Your doctor’s narrative can include a “progressive prognosis,” that states approximately when you can return to your full job duties. It can include restrictions on the duties you can perform upon returning to work. For example, it should indicate the amount of time you can spend standing or the amount of weight you’re able to lift.

Tell your doctor you need a medical narrative for your claim. The more detail about your injuries, treatment and your approximate recovery time, the better chance you’ll get reimbursed. You don’t want a vague narrative; it gives the adjuster a chance to argue against paying your lost income.

Get a Letter from Your Employer

To get more value out of your claim, you need to show legitimate proof of the income and additional compensation you lost during your treatment and recovery. You can ask for a written letter from your employer. Make sure it’s on company letterhead and signed by a manager.

The written documentation from your employer should confirm:

  • The days you were absent
  • Your hourly pay or salary at the time of the injury
  • The number of hours you normally work each pay period
  • Any overtime you worked in the weeks or months before the injury
  • Any projects you were working on that would have resulted in extra compensation
  • A promotion you were being considered for and is no longer available
  • Any lost prizes for work performance, including vacations, tickets to shows, etc.
  • Sick, bonus and vacation days you used up while recovering
  • Any other perks or benefits you lost

How the Self-Employed Can Prove Lost Income

Self-employed people have the same right to recover lost income as anyone else. However, gathering proof of that lost income is a bit more challenging. Adjusters often consider lost income claims from the self-employed as suspect. If your lost income is substantial, you may need to hire an accountant. Typically, the person handling your books can create a Profit and Loss statement. It should 1) prove your income before the accident and 2) show a decline in income after the accident and.

Proof of income can take many forms including:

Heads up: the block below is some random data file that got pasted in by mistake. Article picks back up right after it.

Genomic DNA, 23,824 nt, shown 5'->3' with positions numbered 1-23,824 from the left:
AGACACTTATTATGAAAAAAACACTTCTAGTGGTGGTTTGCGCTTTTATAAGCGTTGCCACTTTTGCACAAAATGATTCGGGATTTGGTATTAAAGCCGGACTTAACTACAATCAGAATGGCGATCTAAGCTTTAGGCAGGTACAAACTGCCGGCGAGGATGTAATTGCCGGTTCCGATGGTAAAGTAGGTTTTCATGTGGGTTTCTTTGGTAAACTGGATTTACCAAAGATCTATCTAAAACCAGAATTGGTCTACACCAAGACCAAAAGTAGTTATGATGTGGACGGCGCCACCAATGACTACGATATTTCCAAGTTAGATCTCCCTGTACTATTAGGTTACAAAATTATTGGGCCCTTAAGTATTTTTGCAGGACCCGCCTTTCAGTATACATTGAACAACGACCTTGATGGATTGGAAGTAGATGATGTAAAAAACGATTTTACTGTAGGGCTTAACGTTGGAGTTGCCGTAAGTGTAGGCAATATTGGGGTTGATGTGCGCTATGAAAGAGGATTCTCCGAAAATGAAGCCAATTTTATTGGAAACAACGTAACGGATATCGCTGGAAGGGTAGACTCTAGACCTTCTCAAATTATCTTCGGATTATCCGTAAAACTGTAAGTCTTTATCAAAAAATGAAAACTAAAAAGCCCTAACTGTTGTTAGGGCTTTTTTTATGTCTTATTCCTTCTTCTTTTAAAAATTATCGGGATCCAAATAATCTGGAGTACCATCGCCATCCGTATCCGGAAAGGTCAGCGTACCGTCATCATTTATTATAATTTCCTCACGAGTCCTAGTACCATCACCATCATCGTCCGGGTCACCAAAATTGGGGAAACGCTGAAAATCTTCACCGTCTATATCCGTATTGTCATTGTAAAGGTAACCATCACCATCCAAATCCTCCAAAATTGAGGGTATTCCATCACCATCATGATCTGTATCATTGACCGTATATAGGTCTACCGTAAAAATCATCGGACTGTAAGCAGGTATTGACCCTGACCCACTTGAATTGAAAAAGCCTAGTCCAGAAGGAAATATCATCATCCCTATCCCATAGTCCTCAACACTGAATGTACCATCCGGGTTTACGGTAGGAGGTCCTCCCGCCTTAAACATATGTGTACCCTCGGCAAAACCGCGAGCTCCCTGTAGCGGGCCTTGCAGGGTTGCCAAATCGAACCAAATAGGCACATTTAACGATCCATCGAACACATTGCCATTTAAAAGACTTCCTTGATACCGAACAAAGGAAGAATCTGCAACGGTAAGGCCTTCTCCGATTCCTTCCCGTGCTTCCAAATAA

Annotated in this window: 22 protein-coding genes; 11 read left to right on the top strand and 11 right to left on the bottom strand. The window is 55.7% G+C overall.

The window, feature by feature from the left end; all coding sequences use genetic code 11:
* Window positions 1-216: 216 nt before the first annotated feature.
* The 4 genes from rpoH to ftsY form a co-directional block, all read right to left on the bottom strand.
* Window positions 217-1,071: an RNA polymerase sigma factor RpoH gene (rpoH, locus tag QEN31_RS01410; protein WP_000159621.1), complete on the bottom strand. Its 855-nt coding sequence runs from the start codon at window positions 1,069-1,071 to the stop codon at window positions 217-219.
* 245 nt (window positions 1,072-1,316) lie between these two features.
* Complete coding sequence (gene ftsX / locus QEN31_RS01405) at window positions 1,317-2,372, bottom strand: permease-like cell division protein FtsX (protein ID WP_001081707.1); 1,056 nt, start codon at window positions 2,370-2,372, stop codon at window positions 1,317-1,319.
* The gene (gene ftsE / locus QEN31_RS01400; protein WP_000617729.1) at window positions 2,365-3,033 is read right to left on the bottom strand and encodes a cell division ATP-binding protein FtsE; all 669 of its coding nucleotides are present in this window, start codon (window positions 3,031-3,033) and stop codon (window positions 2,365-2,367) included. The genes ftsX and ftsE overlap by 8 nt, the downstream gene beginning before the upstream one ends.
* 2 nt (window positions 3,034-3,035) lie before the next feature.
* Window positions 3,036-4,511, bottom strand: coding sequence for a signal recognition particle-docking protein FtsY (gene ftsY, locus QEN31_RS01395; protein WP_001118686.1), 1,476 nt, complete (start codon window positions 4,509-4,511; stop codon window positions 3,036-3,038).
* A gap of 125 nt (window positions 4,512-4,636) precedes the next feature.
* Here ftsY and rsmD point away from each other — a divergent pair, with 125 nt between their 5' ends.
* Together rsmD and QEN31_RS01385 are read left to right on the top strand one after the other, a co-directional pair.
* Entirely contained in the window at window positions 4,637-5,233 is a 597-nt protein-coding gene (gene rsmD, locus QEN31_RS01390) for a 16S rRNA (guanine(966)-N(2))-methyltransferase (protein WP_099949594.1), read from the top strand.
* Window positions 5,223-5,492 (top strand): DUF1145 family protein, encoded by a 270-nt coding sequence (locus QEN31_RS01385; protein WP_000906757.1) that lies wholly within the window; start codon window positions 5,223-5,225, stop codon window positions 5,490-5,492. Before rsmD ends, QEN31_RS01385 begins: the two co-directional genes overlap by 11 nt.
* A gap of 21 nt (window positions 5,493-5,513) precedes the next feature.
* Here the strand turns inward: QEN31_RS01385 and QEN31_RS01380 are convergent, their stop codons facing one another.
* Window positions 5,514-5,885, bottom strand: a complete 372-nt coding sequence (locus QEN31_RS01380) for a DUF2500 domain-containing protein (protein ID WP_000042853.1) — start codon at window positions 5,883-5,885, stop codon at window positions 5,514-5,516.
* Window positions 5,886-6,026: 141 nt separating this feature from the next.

• Bank statements showing deposits
  • Profit and Loss statements before and after the accident
  • The prior year’s tax return
  • Signed contracts executed close to the time of the accident
  • Invoices and receipts

A forensic accountant can study the prior income of a self-employed individual and predict future income. They can prepare a detailed forecast of future income by factoring in the growth rate of your business, the addition of new customers and income levels of similar businesses in your area.

If your business is not that complicated, you can do without a forensic accountant. Just gather a current financial statement and your tax returns for the past several years. If your business has been growing steadily for several years, you can include the average growth rate in your calculations.

If you were working with potential customers and lost them when you were injured, you can include copies of your correspondence to prove how close you were to bringing them on. If you can get them to write a letter confirming they would have become a customer had you not gotten injured, that would be even better.

Final Bit of Advice: Be Genuine

Don’t be tempted to exaggerate or “pad” your financial losses. If the adjuster catches this, you will lose all credibility. Every document you submit as evidence in your claim will be very closely scrutinized.

Take your documentation to your regular accountant and ask her to prepare a financial report supporting your calculations. Make sure she includes her fees. Then forward it to the adjuster. If the calculations are credible and supported by legitimate proof, the adjuster should approve your request for lost income.

The adjuster can’t refuse to reimburse your lost income simply because you’re self-employed. But the adjuster will likely dispute the amount you first demand. It comes down to how well you can prove the legitimacy of that lost income.

If you need help with overcoming the burden of proof, call us at (480) 634-7480. Our lawyers at the Thompson Law Firm are here to help see your lost wages claim through — and get you paid.